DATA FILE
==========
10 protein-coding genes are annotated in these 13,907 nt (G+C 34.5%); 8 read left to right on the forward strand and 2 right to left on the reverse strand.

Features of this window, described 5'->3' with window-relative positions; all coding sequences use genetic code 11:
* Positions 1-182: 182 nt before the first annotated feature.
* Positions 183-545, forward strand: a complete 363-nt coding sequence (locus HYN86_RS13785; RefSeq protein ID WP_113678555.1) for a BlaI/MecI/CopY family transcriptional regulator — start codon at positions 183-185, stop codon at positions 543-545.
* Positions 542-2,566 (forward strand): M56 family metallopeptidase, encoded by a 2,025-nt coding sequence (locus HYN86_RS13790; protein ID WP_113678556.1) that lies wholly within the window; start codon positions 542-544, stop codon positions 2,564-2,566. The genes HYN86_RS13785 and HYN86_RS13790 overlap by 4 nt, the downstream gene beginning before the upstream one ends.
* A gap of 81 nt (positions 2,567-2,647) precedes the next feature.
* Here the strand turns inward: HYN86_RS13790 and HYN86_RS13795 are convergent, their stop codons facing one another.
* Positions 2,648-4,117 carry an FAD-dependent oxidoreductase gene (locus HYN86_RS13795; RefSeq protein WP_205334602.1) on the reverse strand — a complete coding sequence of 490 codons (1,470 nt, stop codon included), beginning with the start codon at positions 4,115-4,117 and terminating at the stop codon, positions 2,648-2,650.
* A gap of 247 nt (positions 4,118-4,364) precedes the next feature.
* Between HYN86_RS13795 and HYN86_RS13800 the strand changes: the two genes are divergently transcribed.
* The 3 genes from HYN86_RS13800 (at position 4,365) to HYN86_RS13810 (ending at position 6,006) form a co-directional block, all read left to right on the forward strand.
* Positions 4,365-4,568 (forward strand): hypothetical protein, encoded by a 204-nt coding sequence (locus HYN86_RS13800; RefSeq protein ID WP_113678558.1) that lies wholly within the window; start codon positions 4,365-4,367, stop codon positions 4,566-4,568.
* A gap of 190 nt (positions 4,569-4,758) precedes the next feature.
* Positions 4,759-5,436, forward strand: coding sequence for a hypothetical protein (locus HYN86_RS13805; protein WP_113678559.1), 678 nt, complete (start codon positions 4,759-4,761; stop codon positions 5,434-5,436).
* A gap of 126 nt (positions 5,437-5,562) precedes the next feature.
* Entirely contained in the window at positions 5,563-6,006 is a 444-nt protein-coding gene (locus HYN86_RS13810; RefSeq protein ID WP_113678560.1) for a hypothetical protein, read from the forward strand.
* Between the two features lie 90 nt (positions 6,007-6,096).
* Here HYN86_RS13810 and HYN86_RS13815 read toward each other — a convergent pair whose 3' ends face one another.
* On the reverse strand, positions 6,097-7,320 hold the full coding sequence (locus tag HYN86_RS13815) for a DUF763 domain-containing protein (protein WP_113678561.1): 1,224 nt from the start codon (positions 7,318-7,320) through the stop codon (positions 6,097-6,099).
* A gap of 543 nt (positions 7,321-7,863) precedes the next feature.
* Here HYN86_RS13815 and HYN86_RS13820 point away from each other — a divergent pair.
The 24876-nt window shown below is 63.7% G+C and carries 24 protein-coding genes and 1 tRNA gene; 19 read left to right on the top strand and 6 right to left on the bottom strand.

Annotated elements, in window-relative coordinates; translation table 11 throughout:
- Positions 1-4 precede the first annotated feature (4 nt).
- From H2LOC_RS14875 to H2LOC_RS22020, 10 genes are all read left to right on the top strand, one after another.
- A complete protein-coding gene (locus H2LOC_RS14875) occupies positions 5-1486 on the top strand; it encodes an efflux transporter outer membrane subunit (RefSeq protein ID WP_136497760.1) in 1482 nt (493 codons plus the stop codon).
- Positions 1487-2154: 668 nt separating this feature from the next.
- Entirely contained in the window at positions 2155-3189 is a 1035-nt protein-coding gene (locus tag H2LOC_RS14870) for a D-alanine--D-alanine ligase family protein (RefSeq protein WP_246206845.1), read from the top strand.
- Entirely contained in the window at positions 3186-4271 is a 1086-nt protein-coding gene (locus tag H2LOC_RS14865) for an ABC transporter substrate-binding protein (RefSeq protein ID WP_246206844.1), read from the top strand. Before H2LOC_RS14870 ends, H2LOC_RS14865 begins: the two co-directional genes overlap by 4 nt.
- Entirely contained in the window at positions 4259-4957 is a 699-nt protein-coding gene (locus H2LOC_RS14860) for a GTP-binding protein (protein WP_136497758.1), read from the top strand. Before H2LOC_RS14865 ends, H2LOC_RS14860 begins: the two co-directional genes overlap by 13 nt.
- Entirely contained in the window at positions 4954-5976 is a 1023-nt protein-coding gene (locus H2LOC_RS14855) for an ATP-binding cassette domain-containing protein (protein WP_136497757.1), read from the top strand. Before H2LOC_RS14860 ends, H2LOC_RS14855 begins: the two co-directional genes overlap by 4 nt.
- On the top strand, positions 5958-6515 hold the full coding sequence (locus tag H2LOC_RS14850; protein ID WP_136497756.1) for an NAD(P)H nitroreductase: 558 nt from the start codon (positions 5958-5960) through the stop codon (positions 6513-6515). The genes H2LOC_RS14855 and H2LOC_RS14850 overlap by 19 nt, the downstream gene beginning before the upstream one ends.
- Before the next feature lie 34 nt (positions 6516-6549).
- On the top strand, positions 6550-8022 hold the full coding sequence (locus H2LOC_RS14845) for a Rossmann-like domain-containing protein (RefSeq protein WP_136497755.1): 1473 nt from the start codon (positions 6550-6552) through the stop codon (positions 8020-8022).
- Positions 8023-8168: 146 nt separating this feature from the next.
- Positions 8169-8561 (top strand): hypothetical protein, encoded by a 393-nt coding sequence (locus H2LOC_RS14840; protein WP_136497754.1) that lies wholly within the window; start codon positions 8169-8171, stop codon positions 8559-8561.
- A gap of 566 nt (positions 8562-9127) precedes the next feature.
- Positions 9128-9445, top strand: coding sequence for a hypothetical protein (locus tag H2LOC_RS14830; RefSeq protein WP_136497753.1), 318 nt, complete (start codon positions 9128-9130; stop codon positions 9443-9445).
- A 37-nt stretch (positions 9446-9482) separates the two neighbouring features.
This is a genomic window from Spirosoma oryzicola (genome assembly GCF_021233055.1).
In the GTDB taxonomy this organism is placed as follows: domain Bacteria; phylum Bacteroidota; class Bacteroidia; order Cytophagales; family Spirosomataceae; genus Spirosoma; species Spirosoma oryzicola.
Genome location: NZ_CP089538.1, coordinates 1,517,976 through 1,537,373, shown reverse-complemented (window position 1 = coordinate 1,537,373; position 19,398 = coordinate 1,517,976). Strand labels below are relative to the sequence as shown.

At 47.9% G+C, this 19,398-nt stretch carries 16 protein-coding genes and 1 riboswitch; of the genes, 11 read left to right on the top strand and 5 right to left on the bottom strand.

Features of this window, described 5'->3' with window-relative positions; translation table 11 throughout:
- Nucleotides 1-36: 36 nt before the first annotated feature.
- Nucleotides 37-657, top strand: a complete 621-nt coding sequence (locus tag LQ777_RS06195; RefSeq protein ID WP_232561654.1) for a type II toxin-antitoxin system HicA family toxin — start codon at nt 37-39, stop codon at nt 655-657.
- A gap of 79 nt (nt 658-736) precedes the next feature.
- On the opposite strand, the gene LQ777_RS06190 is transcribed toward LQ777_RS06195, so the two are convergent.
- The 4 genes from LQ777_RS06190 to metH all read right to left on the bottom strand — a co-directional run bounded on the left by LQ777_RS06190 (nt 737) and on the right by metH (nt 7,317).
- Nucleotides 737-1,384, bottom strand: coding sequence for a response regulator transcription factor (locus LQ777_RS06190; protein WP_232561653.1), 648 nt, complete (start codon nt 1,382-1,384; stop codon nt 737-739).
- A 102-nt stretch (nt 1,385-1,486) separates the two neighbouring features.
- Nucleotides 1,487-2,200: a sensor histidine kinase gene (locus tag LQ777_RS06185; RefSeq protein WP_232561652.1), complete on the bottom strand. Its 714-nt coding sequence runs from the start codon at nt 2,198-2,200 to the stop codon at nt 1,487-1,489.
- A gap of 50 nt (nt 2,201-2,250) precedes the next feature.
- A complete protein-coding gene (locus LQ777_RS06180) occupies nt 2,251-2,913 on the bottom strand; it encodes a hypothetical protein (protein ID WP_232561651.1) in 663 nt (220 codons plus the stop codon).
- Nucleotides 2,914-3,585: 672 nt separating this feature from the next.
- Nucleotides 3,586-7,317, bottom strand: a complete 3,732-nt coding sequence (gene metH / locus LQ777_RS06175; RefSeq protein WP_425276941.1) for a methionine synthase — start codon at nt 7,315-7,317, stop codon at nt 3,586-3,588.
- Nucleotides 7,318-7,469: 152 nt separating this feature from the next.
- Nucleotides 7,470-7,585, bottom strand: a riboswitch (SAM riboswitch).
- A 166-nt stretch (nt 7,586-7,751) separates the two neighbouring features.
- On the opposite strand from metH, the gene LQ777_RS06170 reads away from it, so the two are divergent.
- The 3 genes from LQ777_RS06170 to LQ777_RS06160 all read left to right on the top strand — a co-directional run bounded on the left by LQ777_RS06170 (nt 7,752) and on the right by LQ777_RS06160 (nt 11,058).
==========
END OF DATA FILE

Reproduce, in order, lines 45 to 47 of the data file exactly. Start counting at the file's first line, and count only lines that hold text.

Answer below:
- Nucleotides 1-36: 36 nt before the first annotated feature.
- Nucleotides 37-657, top strand: a complete 621-nt coding sequence (locus tag LQ777_RS06195; RefSeq protein ID WP_232561654.1) for a type II toxin-antitoxin system HicA family toxin — start codon at nt 37-39, stop codon at nt 655-657.
- A gap of 79 nt (nt 658-736) precedes the next feature.